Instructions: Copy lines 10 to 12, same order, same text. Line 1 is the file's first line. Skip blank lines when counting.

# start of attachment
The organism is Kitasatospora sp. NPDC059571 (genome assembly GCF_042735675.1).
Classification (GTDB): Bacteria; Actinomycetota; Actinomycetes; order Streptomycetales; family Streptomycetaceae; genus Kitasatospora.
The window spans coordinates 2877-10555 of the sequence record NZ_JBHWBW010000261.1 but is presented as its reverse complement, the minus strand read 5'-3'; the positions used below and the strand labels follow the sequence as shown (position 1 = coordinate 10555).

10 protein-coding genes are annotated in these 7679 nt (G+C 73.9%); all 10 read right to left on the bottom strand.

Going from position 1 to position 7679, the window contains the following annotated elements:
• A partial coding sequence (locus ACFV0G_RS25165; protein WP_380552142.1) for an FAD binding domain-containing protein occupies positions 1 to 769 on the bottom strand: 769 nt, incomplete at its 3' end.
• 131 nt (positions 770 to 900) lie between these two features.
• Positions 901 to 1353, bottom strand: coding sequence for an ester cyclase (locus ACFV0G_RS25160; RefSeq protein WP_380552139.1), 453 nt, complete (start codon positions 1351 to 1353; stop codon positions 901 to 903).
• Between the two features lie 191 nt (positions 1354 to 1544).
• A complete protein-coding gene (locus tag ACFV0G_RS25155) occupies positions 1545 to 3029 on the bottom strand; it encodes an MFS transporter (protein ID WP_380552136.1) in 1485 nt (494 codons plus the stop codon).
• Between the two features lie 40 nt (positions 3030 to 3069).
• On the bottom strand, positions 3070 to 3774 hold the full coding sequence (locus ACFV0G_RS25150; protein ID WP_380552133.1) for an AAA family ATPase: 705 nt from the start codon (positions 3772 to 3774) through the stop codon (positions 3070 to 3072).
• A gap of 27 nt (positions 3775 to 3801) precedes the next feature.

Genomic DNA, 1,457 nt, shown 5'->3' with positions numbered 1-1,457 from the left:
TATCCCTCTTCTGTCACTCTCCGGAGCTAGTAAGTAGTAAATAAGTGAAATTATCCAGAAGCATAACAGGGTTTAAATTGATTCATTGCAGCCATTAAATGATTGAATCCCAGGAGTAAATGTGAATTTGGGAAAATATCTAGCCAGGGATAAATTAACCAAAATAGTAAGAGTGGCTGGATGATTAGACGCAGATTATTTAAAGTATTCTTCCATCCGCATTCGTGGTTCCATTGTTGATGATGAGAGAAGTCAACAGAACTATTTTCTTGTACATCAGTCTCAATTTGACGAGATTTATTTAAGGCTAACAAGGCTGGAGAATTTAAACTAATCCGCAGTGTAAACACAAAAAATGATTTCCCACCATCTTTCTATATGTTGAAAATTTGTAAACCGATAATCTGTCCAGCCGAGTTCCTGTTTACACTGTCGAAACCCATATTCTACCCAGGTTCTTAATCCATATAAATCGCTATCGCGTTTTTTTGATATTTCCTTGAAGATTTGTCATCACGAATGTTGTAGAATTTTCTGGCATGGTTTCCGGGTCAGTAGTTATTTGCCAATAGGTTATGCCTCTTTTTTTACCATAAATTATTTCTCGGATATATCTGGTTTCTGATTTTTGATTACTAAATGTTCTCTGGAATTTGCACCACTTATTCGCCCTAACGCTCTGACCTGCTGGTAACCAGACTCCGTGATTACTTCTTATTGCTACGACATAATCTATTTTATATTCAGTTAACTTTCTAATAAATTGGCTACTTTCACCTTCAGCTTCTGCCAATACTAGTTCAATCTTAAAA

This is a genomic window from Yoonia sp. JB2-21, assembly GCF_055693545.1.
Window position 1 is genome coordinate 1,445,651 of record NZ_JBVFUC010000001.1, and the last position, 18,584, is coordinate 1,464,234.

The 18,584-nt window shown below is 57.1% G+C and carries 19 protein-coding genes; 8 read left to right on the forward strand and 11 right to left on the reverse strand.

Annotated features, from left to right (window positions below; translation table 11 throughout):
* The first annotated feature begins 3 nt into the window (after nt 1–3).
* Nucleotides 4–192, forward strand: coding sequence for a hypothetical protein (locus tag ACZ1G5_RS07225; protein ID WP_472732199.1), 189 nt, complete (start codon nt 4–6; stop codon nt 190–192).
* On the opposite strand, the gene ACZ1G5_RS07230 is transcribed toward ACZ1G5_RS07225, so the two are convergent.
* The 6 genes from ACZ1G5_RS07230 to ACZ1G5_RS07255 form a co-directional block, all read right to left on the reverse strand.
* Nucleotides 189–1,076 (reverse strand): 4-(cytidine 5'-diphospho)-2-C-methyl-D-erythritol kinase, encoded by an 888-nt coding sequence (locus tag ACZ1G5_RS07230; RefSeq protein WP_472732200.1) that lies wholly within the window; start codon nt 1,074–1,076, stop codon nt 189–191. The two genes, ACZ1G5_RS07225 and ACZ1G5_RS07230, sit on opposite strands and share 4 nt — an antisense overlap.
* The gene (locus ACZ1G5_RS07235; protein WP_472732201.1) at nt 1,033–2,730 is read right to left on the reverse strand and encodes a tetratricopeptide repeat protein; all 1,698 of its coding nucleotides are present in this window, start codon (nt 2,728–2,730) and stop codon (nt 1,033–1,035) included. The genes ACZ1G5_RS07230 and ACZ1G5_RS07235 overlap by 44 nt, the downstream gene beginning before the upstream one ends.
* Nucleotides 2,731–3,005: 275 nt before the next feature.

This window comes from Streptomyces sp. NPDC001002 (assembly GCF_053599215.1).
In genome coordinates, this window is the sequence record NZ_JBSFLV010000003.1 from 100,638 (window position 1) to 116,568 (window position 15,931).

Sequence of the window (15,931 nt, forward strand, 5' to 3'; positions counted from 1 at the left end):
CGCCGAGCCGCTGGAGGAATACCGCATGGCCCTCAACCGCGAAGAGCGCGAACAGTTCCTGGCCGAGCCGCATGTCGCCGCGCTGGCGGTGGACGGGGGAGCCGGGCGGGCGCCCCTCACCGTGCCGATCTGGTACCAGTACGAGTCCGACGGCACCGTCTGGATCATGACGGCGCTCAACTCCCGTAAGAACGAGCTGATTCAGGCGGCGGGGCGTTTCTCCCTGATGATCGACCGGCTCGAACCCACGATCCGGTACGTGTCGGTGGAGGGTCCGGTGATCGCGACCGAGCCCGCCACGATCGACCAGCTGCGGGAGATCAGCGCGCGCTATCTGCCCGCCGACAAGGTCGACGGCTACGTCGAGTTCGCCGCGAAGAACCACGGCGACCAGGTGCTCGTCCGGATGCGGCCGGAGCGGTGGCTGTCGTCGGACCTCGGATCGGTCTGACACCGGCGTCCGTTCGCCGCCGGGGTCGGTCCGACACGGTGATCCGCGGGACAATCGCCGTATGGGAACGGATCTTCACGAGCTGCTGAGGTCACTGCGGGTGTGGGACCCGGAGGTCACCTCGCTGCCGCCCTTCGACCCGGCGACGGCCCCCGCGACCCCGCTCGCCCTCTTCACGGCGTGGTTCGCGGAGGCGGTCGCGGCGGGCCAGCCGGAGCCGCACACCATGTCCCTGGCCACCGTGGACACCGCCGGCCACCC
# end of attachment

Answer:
• A complete protein-coding gene (locus tag ACFV0G_RS25155) occupies positions 1545 to 3029 on the bottom strand; it encodes an MFS transporter (protein ID WP_380552136.1) in 1485 nt (494 codons plus the stop codon).
• Between the two features lie 40 nt (positions 3030 to 3069).
• On the bottom strand, positions 3070 to 3774 hold the full coding sequence (locus ACFV0G_RS25150; protein ID WP_380552133.1) for an AAA family ATPase: 705 nt from the start codon (positions 3772 to 3774) through the stop codon (positions 3070 to 3072).